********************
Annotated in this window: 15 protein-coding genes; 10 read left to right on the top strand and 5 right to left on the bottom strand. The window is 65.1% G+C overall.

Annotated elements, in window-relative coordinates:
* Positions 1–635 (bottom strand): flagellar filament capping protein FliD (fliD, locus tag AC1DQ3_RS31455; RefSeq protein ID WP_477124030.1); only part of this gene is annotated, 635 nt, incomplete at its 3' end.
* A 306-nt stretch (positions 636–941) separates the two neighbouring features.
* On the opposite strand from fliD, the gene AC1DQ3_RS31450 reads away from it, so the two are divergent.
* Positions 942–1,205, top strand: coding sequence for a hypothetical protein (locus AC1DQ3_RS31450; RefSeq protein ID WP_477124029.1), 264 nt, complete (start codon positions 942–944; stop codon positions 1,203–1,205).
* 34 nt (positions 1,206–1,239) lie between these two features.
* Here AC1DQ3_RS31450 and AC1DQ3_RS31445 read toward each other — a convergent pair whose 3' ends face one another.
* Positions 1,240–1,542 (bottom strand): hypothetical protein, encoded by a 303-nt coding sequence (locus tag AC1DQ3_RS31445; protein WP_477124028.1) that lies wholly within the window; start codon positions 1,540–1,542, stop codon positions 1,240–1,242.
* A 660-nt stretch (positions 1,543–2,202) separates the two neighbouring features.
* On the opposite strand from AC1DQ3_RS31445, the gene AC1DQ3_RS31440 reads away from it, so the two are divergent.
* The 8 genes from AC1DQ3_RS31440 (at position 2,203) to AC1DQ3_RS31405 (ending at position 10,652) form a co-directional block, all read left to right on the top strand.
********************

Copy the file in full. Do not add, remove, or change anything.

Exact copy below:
Annotated in this window: 15 protein-coding genes; 10 read left to right on the top strand and 5 right to left on the bottom strand. The window is 65.1% G+C overall.

Annotated elements, in window-relative coordinates:
* Positions 1–635 (bottom strand): flagellar filament capping protein FliD (fliD, locus tag AC1DQ3_RS31455; RefSeq protein ID WP_477124030.1); only part of this gene is annotated, 635 nt, incomplete at its 3' end.
* A 306-nt stretch (positions 636–941) separates the two neighbouring features.
* On the opposite strand from fliD, the gene AC1DQ3_RS31450 reads away from it, so the two are divergent.
* Positions 942–1,205, top strand: coding sequence for a hypothetical protein (locus AC1DQ3_RS31450; RefSeq protein ID WP_477124029.1), 264 nt, complete (start codon positions 942–944; stop codon positions 1,203–1,205).
* 34 nt (positions 1,206–1,239) lie between these two features.
* Here AC1DQ3_RS31450 and AC1DQ3_RS31445 read toward each other — a convergent pair whose 3' ends face one another.
* Positions 1,240–1,542 (bottom strand): hypothetical protein, encoded by a 303-nt coding sequence (locus tag AC1DQ3_RS31445; protein WP_477124028.1) that lies wholly within the window; start codon positions 1,540–1,542, stop codon positions 1,240–1,242.
* A 660-nt stretch (positions 1,543–2,202) separates the two neighbouring features.
* On the opposite strand from AC1DQ3_RS31445, the gene AC1DQ3_RS31440 reads away from it, so the two are divergent.
* The 8 genes from AC1DQ3_RS31440 (at position 2,203) to AC1DQ3_RS31405 (ending at position 10,652) form a co-directional block, all read left to right on the top strand.